Finding may impact understanding of mechanical facets of many diseases
An international team led by Jeffrey J. Fredberg, professor of bioengineering and physiology at the Harvard School of Public Health, has found that the cell modulates its mechanical properties in much the same way as a glassblower shapes fine glassware. This new view of cellular functions sheds light on mechanical facets of phenomena as diverse as asthma, cancer, inflammation, and vascular disease. These findings appear in advance online from the July, 2005 issue of Nature Materials.
To fashion a work of glass, a glassblower must heat the object, shape it, and then cool it down. Fredberg and his colleagues have shown that the cell modulates its mechanical properties and changes its malleability in much the same way. But instead of changing temperature, the cell changes a temperature-like property that has much the same effect.
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Researchers from the Institute for Quantum Computing (IQC) at the University of Waterloo led the development of a new extensible wiring technique capable of controlling superconducting quantum bits, representing a significant step towards to the realization of a scalable quantum computer.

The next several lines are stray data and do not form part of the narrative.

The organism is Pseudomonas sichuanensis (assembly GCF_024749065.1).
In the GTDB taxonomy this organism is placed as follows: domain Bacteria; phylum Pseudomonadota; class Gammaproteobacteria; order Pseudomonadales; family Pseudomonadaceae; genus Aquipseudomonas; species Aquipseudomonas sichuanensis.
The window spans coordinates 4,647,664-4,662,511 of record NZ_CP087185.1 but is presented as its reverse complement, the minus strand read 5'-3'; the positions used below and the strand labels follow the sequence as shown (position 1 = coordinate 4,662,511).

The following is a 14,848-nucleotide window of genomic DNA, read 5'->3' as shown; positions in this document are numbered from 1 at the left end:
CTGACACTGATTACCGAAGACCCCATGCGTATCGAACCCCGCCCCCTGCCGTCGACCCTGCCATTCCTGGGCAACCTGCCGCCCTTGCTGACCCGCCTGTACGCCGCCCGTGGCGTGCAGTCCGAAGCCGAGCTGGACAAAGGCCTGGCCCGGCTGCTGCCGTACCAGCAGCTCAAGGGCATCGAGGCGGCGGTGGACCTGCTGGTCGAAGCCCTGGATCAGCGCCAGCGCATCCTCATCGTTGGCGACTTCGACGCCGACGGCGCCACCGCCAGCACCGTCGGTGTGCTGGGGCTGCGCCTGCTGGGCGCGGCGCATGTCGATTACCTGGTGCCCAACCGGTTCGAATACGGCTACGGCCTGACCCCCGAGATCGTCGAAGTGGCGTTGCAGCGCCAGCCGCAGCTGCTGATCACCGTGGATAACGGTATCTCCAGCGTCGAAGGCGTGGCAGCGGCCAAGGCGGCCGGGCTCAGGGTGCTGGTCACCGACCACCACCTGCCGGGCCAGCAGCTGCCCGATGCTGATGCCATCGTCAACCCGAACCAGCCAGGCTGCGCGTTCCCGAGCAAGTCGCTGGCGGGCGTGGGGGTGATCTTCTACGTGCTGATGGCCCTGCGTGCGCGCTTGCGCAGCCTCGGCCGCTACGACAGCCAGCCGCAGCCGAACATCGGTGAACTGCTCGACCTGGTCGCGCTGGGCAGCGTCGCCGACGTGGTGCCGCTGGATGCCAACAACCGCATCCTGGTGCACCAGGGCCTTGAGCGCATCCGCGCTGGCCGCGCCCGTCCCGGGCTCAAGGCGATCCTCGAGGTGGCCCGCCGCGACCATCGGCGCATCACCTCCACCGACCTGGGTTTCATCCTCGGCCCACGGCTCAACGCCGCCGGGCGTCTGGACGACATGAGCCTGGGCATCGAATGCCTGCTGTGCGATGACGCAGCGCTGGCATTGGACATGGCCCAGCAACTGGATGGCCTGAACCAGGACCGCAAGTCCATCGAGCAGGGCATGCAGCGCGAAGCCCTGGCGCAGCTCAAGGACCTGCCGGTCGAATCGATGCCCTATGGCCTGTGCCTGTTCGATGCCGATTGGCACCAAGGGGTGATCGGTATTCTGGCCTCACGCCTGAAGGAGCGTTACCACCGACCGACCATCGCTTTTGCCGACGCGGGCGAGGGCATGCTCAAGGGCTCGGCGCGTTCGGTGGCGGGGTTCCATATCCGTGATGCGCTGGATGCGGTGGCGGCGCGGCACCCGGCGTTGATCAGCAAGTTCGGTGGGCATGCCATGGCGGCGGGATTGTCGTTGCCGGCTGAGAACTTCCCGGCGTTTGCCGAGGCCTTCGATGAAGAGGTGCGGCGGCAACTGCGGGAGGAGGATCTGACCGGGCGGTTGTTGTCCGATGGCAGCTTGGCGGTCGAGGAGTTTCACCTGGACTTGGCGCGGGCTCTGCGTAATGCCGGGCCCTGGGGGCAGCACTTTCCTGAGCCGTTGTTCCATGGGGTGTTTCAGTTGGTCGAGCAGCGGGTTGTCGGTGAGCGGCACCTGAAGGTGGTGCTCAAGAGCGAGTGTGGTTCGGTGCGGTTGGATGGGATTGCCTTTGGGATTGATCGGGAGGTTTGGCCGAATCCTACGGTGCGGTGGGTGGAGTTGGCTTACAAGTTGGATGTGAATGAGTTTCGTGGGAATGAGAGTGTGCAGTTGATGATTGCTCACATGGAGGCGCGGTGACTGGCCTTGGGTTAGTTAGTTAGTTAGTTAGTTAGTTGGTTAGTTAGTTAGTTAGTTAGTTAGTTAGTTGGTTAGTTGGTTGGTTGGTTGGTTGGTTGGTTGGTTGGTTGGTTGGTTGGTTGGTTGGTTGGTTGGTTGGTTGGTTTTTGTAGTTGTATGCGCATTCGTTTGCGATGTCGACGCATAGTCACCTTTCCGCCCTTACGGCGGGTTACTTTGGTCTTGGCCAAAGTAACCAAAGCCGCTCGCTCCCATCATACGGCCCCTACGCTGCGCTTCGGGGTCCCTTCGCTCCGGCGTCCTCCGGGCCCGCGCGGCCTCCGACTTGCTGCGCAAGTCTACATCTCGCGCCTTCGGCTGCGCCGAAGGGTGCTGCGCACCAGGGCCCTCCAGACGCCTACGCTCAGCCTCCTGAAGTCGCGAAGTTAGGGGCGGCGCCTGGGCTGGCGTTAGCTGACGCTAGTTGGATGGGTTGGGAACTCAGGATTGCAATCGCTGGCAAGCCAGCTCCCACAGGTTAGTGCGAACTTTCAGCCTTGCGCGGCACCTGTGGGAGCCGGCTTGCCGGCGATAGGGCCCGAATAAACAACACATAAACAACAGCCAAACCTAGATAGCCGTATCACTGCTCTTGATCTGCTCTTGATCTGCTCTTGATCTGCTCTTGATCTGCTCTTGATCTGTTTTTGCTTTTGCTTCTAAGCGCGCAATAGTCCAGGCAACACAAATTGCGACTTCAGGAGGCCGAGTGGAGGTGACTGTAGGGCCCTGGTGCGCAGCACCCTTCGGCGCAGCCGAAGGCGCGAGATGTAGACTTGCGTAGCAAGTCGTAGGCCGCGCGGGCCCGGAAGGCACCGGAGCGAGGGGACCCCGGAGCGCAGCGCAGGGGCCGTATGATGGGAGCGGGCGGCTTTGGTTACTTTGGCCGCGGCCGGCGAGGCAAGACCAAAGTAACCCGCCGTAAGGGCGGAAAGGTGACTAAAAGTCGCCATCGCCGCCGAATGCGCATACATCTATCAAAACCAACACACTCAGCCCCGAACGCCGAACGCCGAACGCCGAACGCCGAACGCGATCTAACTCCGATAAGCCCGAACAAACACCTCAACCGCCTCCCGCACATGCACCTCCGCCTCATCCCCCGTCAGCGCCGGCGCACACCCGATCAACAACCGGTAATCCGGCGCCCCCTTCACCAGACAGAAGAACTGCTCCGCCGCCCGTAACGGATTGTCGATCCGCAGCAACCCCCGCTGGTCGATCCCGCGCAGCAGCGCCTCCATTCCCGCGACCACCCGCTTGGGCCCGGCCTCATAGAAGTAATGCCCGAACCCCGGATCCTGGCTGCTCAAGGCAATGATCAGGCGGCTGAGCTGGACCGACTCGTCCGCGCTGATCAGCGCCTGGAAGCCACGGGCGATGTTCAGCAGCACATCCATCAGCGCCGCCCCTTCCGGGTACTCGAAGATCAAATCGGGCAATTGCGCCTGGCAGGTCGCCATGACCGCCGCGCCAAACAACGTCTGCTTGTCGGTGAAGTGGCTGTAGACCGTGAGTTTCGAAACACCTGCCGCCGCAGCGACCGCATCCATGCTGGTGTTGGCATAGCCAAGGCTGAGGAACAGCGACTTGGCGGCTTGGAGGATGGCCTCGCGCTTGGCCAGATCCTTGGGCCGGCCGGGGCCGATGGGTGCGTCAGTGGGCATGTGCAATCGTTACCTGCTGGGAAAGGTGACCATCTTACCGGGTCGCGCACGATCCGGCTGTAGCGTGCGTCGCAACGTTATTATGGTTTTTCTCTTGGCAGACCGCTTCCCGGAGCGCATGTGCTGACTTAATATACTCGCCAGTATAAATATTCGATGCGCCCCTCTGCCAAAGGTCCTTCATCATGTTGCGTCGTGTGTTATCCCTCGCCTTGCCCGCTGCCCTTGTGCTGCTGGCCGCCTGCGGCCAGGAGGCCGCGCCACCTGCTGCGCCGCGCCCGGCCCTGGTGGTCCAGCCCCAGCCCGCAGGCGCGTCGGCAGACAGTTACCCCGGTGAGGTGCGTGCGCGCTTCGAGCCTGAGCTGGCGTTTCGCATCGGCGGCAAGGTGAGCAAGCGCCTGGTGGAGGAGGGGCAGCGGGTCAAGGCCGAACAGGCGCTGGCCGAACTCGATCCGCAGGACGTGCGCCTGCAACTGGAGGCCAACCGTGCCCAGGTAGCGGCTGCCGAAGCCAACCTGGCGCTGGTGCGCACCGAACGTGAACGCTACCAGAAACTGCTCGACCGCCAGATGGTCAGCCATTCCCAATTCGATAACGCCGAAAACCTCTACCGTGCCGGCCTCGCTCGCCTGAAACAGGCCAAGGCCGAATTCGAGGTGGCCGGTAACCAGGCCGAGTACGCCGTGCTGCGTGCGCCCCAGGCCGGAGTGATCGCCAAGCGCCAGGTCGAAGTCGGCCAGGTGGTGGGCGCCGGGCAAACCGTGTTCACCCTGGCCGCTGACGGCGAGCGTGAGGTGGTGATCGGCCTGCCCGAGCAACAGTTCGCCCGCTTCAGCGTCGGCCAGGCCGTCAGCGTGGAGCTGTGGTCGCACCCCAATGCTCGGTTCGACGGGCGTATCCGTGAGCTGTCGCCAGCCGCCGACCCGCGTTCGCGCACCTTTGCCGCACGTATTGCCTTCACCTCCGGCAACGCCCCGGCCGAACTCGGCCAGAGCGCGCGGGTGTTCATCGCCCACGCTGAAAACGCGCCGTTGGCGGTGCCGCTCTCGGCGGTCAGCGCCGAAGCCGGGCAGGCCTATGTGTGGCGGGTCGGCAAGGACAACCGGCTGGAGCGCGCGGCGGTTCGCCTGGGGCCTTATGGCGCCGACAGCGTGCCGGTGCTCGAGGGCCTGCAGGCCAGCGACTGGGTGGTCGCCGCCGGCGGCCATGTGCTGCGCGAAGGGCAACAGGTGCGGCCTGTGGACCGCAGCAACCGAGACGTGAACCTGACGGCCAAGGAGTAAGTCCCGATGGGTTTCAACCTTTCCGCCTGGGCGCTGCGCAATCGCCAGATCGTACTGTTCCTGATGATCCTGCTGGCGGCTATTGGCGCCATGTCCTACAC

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COMPAMED has become the leading international marketplace for suppliers of medical manufacturing. The trade fair, which takes place every November and is co-located to MEDICA in Dusseldorf, has been steadily growing over the past years and shows that medical technology remains a rapidly growing market.
In 2016, the joint pavilion by the IVAM Microtechnology Network, the Product Market “High-tech for Medical Devices”, will be located in Hall 8a again and will...
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